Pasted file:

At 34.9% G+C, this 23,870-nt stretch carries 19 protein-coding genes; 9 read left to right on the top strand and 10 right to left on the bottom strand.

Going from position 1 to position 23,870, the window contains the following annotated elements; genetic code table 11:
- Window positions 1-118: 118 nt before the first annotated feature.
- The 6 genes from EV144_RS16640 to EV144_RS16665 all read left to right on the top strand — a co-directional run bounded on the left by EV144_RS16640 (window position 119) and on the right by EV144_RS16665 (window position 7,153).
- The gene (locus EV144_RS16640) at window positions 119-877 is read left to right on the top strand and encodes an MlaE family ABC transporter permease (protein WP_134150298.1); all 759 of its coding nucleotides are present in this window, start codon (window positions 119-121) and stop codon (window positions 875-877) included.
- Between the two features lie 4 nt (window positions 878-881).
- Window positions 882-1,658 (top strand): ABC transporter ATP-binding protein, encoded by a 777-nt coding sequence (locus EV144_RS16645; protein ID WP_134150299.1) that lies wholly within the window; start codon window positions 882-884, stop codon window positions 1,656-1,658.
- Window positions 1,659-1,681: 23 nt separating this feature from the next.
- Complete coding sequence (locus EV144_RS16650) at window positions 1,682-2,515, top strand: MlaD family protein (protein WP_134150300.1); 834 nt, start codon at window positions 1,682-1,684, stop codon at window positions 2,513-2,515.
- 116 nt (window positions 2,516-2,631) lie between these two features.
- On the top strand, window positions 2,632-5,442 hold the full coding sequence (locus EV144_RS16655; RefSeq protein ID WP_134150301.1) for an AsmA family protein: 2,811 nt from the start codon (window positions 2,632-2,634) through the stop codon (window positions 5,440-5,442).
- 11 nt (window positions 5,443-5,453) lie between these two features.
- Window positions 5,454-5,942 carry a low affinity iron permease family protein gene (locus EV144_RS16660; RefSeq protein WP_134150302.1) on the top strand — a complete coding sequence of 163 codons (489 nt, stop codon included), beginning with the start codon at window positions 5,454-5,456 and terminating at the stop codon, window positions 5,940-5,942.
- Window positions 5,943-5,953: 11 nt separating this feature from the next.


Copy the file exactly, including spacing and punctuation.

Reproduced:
At 34.9% G+C, this 23,870-nt stretch carries 19 protein-coding genes; 9 read left to right on the top strand and 10 right to left on the bottom strand.

Going from position 1 to position 23,870, the window contains the following annotated elements; genetic code table 11:
- Window positions 1-118: 118 nt before the first annotated feature.
- The 6 genes from EV144_RS16640 to EV144_RS16665 all read left to right on the top strand — a co-directional run bounded on the left by EV144_RS16640 (window position 119) and on the right by EV144_RS16665 (window position 7,153).
- The gene (locus EV144_RS16640) at window positions 119-877 is read left to right on the top strand and encodes an MlaE family ABC transporter permease (protein WP_134150298.1); all 759 of its coding nucleotides are present in this window, start codon (window positions 119-121) and stop codon (window positions 875-877) included.
- Between the two features lie 4 nt (window positions 878-881).
- Window positions 882-1,658 (top strand): ABC transporter ATP-binding protein, encoded by a 777-nt coding sequence (locus EV144_RS16645; protein ID WP_134150299.1) that lies wholly within the window; start codon window positions 882-884, stop codon window positions 1,656-1,658.
- Window positions 1,659-1,681: 23 nt separating this feature from the next.
- Complete coding sequence (locus EV144_RS16650) at window positions 1,682-2,515, top strand: MlaD family protein (protein WP_134150300.1); 834 nt, start codon at window positions 1,682-1,684, stop codon at window positions 2,513-2,515.
- 116 nt (window positions 2,516-2,631) lie between these two features.
- On the top strand, window positions 2,632-5,442 hold the full coding sequence (locus EV144_RS16655; RefSeq protein ID WP_134150301.1) for an AsmA family protein: 2,811 nt from the start codon (window positions 2,632-2,634) through the stop codon (window positions 5,440-5,442).
- 11 nt (window positions 5,443-5,453) lie between these two features.
- Window positions 5,454-5,942 carry a low affinity iron permease family protein gene (locus EV144_RS16660; RefSeq protein WP_134150302.1) on the top strand — a complete coding sequence of 163 codons (489 nt, stop codon included), beginning with the start codon at window positions 5,454-5,456 and terminating at the stop codon, window positions 5,940-5,942.
- Window positions 5,943-5,953: 11 nt separating this feature from the next.